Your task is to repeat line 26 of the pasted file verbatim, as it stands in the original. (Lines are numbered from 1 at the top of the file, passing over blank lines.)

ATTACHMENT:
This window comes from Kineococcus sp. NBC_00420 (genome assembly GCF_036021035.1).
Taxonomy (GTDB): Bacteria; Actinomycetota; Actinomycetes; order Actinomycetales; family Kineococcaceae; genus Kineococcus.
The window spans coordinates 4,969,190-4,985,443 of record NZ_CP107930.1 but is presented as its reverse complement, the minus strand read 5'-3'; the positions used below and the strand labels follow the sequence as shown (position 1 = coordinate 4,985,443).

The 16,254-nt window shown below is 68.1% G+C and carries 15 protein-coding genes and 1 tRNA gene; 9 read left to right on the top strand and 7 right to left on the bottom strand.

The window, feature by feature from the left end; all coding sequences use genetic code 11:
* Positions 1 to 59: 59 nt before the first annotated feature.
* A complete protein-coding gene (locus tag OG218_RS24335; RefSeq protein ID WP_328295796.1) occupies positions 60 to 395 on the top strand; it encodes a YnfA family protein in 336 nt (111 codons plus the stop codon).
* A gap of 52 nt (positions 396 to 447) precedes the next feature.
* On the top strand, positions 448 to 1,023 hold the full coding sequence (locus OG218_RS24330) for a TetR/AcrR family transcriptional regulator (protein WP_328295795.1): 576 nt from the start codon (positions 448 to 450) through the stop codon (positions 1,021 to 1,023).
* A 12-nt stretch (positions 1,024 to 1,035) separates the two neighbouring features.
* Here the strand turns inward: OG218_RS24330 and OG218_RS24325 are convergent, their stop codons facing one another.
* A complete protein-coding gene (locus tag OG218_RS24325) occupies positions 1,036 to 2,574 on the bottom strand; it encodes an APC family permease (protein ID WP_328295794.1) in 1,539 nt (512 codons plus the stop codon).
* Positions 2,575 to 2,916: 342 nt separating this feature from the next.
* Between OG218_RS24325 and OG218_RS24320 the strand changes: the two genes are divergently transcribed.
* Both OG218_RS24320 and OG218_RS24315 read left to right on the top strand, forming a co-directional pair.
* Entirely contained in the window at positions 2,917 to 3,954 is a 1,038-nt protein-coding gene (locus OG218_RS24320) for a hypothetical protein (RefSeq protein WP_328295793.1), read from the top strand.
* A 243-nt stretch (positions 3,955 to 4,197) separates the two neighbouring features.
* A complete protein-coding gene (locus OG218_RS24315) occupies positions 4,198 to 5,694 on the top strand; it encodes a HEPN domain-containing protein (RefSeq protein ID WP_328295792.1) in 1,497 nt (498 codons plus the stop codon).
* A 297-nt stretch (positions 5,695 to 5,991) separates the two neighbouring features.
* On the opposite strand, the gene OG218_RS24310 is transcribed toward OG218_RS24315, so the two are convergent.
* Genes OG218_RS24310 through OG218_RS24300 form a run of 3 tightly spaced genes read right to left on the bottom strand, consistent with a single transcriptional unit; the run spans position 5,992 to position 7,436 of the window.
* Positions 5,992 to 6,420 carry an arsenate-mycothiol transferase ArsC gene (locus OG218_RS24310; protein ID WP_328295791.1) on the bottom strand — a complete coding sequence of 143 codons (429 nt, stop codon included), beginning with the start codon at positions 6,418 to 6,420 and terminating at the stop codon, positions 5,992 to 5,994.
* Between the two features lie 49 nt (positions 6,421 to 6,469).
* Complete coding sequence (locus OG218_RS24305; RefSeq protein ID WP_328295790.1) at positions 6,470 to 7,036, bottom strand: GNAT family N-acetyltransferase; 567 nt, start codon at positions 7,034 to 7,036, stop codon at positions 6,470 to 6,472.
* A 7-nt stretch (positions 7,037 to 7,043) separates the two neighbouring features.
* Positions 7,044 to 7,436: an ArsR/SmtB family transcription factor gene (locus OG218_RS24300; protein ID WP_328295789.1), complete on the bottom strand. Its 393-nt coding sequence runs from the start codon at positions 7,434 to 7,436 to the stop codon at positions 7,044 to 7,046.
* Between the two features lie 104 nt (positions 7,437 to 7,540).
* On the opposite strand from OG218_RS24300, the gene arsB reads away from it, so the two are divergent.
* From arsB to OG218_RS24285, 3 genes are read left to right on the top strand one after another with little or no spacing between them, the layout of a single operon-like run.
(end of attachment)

* Positions 7,044 to 7,436: an ArsR/SmtB family transcription factor gene (locus OG218_RS24300; protein ID WP_328295789.1), complete on the bottom strand. Its 393-nt coding sequence runs from the start codon at positions 7,434 to 7,436 to the stop codon at positions 7,044 to 7,046.